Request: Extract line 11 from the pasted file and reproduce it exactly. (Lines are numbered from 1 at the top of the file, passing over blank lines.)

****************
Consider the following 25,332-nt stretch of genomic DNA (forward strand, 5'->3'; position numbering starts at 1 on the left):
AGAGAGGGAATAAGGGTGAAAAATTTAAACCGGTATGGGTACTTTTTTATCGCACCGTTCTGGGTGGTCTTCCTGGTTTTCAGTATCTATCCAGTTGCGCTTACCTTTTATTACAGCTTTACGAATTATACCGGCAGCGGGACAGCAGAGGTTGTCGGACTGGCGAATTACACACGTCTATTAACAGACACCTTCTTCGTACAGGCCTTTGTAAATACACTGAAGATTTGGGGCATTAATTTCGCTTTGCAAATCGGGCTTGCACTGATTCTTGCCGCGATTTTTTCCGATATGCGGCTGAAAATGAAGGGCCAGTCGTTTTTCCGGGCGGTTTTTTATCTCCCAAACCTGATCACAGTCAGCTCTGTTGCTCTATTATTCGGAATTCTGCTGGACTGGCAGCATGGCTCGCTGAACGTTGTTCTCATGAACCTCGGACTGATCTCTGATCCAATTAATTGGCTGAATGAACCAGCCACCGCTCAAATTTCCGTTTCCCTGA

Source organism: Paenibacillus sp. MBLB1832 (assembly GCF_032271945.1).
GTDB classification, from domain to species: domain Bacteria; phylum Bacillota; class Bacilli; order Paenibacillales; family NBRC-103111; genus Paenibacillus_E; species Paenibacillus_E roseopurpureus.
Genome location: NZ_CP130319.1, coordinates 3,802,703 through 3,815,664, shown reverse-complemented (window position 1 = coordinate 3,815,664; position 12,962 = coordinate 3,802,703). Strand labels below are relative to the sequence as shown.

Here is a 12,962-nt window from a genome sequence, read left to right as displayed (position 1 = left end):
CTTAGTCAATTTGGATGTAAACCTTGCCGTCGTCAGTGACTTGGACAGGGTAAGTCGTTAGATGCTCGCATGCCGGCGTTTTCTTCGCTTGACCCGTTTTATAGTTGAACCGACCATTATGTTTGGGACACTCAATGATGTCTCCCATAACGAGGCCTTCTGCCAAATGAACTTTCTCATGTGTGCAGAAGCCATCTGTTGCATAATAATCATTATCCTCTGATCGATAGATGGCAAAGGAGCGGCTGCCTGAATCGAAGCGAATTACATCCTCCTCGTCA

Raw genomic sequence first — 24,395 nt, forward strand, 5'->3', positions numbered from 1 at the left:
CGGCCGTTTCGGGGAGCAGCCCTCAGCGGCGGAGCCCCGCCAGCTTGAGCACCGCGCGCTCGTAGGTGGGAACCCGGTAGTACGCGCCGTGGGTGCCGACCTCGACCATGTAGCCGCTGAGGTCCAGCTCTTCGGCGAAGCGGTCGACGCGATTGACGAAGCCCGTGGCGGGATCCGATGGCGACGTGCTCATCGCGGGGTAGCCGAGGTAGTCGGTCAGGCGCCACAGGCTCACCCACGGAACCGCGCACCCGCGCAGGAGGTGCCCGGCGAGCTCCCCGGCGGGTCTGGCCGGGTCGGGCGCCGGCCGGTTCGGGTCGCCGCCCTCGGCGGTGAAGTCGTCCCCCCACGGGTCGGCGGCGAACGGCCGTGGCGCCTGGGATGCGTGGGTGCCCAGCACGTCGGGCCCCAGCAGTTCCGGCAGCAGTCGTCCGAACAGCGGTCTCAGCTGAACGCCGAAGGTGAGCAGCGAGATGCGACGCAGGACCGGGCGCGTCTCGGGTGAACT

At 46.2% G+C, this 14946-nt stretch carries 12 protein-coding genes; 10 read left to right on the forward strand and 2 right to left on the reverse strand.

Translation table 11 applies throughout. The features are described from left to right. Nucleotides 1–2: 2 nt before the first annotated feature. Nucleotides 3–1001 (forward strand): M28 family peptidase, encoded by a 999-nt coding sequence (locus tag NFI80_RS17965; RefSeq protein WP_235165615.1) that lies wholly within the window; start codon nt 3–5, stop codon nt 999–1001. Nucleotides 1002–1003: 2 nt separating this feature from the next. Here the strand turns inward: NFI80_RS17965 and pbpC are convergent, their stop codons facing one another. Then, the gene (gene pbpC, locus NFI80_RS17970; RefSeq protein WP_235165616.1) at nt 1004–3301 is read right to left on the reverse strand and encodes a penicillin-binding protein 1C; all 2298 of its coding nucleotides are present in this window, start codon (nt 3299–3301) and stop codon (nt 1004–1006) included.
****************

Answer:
Translation table 11 applies throughout. The features are described from left to right. Nucleotides 1–2: 2 nt before the first annotated feature. Nucleotides 3–1001 (forward strand): M28 family peptidase, encoded by a 999-nt coding sequence (locus tag NFI80_RS17965; RefSeq protein WP_235165615.1) that lies wholly within the window; start codon nt 3–5, stop codon nt 999–1001. Nucleotides 1002–1003: 2 nt separating this feature from the next. Here the strand turns inward: NFI80_RS17965 and pbpC are convergent, their stop codons facing one another. Then, the gene (gene pbpC, locus NFI80_RS17970; RefSeq protein WP_235165616.1) at nt 1004–3301 is read right to left on the reverse strand and encodes a penicillin-binding protein 1C; all 2298 of its coding nucleotides are present in this window, start codon (nt 3299–3301) and stop codon (nt 1004–1006) included.